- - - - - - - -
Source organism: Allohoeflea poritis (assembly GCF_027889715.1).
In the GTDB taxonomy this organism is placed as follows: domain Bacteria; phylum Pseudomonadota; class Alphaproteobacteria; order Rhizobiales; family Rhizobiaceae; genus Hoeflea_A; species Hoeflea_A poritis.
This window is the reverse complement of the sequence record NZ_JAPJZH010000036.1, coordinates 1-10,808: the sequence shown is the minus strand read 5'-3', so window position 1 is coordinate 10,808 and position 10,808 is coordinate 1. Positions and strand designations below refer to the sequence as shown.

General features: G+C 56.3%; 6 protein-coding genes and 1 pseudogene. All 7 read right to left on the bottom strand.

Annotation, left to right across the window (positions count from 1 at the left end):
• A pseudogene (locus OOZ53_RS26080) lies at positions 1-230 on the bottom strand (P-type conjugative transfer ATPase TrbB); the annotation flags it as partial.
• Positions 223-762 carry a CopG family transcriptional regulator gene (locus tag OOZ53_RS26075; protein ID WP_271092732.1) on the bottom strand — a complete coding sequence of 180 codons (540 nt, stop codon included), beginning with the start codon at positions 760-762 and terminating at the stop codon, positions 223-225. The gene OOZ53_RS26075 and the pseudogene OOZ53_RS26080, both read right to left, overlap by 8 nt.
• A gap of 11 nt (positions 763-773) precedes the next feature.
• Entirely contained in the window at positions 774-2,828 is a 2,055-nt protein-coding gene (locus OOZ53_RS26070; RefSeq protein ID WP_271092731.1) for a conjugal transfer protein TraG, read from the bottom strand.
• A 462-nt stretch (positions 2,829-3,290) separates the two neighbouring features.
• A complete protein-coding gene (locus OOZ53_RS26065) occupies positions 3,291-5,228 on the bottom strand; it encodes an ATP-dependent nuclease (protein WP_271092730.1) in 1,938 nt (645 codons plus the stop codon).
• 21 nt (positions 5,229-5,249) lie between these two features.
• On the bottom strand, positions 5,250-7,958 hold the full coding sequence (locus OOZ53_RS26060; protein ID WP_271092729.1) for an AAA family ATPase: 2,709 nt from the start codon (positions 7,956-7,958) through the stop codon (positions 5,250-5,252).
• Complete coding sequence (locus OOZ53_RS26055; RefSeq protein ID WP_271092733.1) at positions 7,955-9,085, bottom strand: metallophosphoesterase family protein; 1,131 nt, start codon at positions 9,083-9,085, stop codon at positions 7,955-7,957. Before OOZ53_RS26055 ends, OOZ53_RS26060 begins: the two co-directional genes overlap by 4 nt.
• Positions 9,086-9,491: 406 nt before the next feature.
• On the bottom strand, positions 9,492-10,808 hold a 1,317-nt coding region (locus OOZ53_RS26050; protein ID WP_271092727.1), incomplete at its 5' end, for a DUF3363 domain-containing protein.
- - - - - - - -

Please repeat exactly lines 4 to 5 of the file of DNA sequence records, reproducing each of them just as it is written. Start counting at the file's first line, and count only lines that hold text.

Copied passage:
General features: G+C 56.3%; 6 protein-coding genes and 1 pseudogene. All 7 read right to left on the bottom strand.

Annotation, left to right across the window (positions count from 1 at the left end):